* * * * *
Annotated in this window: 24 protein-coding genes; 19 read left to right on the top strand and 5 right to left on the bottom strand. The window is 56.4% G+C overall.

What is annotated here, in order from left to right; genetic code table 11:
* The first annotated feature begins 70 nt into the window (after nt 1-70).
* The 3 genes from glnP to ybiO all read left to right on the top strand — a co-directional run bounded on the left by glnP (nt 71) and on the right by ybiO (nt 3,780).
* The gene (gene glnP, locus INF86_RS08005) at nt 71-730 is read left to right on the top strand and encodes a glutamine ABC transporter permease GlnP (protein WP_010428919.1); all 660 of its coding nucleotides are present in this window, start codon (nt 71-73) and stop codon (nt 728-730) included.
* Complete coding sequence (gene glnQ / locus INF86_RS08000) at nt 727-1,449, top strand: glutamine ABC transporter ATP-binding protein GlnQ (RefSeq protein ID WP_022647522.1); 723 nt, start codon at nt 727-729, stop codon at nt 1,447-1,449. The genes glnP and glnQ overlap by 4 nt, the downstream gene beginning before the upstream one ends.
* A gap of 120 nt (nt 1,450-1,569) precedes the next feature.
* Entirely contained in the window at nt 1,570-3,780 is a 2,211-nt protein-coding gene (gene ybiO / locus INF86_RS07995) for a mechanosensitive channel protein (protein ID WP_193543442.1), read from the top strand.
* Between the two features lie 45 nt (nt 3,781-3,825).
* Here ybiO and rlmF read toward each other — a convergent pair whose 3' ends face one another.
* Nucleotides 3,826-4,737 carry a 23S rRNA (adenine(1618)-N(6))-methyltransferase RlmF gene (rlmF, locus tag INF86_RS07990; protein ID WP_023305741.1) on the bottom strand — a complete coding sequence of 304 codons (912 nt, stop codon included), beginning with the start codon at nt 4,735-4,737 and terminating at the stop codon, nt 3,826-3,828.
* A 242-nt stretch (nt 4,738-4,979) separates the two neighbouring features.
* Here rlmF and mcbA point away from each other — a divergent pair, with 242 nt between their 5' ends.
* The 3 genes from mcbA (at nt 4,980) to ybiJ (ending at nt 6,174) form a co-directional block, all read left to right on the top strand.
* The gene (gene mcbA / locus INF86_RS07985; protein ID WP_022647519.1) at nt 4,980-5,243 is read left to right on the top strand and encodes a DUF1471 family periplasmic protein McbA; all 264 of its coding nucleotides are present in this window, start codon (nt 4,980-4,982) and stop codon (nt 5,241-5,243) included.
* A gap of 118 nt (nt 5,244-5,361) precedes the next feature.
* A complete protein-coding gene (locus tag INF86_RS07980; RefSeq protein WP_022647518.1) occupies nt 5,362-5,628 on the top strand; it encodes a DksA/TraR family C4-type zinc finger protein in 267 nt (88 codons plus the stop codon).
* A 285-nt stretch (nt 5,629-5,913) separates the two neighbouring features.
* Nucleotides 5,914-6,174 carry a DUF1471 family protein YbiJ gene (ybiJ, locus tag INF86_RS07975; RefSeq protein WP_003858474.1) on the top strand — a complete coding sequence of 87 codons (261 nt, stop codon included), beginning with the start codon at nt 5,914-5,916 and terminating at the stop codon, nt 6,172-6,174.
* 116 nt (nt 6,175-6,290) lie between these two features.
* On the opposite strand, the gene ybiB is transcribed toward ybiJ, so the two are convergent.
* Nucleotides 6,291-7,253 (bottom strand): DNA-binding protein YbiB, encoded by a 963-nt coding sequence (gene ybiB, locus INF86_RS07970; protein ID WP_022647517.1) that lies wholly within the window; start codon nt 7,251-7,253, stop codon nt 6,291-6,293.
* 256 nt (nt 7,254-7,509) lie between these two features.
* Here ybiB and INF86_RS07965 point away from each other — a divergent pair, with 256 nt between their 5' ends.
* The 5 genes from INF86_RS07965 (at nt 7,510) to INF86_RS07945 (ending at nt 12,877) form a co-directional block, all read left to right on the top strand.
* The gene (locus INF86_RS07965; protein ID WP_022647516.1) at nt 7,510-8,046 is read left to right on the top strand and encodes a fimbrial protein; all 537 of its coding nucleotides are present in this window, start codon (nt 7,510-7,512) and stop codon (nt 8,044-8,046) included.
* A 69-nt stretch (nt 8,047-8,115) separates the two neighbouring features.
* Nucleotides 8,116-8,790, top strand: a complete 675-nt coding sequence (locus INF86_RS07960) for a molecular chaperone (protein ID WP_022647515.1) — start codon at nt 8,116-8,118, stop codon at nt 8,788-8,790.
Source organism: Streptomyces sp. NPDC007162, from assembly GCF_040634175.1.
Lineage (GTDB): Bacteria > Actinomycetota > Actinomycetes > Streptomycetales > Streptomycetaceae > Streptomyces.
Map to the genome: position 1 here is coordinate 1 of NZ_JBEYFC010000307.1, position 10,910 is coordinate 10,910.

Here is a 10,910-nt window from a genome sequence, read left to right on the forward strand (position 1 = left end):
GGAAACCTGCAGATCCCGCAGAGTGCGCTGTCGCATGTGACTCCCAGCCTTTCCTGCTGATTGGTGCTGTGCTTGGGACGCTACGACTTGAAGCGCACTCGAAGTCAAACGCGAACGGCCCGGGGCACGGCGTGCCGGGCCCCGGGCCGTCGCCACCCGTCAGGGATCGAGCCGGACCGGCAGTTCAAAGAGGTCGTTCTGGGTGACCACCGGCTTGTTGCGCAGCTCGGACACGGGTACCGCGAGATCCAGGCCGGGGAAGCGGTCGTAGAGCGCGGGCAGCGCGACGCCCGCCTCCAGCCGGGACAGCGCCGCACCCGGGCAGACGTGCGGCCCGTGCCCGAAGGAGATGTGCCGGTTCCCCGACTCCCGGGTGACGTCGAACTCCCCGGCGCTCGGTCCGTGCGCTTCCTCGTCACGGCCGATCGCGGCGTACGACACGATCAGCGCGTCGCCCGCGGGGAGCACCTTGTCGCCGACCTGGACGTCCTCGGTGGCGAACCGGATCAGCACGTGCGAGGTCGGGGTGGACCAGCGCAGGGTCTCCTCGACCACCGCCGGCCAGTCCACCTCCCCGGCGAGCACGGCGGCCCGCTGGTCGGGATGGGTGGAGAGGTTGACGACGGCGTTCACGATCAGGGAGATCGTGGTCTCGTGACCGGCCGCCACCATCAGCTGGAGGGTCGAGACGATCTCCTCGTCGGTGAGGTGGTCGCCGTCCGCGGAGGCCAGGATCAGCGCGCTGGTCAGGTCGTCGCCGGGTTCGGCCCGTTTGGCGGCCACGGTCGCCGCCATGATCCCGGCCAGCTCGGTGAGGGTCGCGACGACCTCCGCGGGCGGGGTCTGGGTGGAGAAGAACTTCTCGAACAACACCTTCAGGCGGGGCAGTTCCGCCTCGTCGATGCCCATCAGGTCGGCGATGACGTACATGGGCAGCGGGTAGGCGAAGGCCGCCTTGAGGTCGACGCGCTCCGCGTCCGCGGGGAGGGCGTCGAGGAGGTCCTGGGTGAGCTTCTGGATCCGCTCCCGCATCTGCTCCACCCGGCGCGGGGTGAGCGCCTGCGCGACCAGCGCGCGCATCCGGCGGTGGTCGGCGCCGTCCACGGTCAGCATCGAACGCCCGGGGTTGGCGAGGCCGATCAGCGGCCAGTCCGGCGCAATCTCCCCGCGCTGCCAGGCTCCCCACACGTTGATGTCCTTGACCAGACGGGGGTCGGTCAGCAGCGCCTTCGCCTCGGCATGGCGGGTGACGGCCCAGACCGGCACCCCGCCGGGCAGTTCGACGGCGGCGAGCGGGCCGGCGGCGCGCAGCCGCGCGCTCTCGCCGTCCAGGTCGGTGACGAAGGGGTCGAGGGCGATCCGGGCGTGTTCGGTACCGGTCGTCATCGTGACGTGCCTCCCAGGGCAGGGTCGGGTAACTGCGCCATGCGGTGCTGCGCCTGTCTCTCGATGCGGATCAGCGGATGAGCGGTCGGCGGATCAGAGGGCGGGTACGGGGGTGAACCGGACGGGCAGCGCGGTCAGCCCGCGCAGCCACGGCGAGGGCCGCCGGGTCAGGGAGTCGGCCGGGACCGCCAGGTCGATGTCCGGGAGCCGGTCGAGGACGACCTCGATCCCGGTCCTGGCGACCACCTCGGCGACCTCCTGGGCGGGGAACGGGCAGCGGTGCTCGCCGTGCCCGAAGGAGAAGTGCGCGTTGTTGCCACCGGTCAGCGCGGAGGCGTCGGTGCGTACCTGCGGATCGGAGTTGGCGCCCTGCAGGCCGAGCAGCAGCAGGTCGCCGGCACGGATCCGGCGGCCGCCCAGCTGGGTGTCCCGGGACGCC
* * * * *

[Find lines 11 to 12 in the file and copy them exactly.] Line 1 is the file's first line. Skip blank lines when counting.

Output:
* Nucleotides 3,826-4,737 carry a 23S rRNA (adenine(1618)-N(6))-methyltransferase RlmF gene (rlmF, locus tag INF86_RS07990; protein ID WP_023305741.1) on the bottom strand — a complete coding sequence of 304 codons (912 nt, stop codon included), beginning with the start codon at nt 4,735-4,737 and terminating at the stop codon, nt 3,826-3,828.
* A 242-nt stretch (nt 4,738-4,979) separates the two neighbouring features.